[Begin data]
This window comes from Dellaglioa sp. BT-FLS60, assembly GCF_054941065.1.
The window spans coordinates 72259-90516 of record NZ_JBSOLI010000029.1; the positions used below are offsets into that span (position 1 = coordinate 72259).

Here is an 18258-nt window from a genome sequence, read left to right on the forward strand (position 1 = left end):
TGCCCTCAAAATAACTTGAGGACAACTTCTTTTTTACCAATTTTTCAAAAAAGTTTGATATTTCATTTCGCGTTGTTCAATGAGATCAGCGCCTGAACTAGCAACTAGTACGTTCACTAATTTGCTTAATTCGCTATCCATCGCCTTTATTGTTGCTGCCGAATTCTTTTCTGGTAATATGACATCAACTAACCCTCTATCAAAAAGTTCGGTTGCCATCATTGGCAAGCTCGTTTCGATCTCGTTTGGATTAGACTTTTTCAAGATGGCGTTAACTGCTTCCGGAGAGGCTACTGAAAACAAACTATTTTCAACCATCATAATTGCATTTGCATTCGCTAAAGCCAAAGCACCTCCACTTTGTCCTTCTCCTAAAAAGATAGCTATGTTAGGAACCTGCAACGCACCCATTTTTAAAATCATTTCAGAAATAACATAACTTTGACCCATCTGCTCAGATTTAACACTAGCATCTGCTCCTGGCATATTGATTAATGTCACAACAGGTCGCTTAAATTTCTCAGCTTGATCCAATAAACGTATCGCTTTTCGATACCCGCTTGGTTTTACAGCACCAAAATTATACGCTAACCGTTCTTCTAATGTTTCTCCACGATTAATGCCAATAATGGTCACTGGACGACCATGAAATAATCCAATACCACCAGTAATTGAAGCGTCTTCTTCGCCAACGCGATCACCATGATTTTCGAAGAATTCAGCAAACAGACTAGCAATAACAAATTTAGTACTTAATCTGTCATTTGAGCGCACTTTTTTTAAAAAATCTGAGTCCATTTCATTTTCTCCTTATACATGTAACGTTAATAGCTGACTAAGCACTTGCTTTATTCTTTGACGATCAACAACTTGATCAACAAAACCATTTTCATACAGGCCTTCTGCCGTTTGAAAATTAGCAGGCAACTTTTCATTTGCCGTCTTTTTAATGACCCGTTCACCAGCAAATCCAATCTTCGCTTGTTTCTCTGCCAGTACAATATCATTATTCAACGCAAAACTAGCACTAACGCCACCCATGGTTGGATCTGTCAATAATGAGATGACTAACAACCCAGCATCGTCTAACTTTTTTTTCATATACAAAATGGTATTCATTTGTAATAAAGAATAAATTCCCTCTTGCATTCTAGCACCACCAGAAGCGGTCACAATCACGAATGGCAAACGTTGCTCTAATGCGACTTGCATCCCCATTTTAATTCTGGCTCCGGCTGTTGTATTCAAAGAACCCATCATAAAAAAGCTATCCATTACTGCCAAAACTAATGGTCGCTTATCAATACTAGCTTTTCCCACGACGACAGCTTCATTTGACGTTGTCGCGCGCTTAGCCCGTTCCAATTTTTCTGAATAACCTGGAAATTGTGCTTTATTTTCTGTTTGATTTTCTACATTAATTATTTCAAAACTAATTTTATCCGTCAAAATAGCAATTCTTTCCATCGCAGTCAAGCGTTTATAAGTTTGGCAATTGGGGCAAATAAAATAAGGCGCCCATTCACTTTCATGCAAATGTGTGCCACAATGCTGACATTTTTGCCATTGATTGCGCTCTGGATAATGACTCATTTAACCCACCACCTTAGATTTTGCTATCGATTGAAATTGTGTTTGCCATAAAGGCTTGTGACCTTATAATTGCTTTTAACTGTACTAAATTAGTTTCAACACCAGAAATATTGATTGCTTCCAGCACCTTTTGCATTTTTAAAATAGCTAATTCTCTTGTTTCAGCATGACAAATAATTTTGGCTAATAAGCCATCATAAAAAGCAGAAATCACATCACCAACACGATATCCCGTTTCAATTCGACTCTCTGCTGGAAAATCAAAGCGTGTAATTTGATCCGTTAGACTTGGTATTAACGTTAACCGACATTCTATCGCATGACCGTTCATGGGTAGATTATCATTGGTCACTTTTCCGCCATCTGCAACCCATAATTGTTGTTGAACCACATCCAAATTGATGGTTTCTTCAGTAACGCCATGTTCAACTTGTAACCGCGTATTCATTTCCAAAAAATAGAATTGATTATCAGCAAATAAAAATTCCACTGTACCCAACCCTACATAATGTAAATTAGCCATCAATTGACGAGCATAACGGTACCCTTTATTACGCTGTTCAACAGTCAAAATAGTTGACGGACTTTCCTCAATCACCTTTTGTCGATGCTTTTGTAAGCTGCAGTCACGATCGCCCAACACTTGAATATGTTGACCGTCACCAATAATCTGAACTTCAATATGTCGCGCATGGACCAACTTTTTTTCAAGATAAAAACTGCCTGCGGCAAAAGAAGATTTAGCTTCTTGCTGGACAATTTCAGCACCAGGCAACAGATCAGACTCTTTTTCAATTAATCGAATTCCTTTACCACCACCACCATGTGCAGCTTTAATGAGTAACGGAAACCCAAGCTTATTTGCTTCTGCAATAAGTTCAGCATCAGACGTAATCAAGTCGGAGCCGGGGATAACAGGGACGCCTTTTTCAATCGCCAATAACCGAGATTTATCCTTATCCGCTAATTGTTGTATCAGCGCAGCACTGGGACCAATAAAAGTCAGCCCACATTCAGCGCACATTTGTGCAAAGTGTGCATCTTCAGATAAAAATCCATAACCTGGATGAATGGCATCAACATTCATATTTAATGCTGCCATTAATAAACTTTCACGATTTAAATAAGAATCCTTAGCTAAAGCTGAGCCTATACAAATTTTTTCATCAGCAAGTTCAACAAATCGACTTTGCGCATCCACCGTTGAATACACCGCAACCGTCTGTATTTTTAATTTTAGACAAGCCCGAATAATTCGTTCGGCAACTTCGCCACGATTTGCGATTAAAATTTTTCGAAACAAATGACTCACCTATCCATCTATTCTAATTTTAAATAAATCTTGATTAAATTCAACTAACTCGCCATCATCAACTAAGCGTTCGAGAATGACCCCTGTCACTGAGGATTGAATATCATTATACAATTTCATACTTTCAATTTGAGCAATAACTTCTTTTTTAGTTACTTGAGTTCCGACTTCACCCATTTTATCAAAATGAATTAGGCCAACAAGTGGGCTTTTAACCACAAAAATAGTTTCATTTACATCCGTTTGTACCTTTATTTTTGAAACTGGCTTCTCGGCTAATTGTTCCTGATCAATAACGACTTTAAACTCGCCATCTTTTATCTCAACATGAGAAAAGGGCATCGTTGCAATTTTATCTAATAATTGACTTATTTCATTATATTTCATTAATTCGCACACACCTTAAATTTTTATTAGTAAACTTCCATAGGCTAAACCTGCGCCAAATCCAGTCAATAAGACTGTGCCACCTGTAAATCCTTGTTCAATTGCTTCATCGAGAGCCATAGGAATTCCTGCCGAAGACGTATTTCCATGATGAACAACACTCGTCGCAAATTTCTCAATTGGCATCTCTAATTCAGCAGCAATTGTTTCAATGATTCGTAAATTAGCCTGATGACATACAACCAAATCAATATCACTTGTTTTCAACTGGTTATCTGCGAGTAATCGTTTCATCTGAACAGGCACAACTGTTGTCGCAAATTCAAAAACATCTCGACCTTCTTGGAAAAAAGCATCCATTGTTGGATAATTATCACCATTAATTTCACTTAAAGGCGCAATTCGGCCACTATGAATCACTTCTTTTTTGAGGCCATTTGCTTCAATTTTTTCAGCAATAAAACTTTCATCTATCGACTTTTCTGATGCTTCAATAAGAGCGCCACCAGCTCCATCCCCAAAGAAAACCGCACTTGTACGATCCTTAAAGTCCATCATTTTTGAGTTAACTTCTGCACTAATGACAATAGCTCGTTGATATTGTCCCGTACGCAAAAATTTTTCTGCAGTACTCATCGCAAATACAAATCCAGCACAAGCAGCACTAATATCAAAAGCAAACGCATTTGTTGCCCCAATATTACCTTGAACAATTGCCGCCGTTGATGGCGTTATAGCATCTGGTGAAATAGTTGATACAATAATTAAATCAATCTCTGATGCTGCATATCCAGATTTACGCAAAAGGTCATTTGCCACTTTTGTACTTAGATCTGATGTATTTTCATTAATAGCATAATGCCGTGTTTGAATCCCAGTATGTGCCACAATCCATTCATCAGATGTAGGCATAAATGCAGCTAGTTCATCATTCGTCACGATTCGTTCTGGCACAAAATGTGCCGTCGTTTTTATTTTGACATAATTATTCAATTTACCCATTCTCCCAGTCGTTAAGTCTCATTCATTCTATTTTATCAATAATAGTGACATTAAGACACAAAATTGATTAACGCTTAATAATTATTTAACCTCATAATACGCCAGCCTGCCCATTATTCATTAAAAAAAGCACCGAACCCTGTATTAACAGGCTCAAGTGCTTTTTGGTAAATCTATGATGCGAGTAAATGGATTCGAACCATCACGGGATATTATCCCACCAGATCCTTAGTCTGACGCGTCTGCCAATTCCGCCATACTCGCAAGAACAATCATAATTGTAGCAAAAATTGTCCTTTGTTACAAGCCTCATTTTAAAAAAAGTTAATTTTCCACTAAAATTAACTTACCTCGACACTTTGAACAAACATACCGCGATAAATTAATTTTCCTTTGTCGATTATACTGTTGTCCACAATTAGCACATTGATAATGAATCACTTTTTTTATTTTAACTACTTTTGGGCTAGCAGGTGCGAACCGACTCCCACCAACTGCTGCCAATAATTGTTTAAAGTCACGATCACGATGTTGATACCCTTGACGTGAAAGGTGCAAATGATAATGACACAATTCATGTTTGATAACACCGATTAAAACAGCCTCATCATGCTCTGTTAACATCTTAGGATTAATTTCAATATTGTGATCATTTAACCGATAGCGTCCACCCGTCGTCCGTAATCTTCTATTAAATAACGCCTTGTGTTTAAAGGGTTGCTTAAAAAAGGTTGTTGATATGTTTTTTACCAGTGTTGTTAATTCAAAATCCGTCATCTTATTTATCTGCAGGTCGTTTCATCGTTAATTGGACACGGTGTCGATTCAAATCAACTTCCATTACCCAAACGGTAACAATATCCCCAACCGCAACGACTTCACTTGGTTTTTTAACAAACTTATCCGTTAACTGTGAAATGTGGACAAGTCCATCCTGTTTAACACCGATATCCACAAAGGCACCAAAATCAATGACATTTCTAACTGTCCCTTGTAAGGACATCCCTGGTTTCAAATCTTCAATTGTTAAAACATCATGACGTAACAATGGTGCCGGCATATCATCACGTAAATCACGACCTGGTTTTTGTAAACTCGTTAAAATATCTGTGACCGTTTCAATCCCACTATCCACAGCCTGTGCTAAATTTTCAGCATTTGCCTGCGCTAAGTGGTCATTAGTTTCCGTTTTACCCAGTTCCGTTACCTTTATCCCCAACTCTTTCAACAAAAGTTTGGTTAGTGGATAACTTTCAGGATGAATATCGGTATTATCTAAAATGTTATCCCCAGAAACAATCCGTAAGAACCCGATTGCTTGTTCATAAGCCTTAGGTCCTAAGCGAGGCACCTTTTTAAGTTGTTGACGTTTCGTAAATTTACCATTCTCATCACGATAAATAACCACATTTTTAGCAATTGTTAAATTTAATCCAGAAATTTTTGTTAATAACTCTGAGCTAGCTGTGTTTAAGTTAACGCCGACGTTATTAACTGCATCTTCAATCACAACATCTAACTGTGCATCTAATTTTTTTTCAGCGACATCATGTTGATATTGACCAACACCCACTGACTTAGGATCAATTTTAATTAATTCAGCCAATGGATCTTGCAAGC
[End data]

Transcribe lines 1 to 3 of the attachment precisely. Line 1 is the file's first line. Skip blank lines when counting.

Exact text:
This window comes from Dellaglioa sp. BT-FLS60, assembly GCF_054941065.1.
The window spans coordinates 72259-90516 of record NZ_JBSOLI010000029.1; the positions used below are offsets into that span (position 1 = coordinate 72259).

Here is an 18258-nt window from a genome sequence, read left to right on the forward strand (position 1 = left end):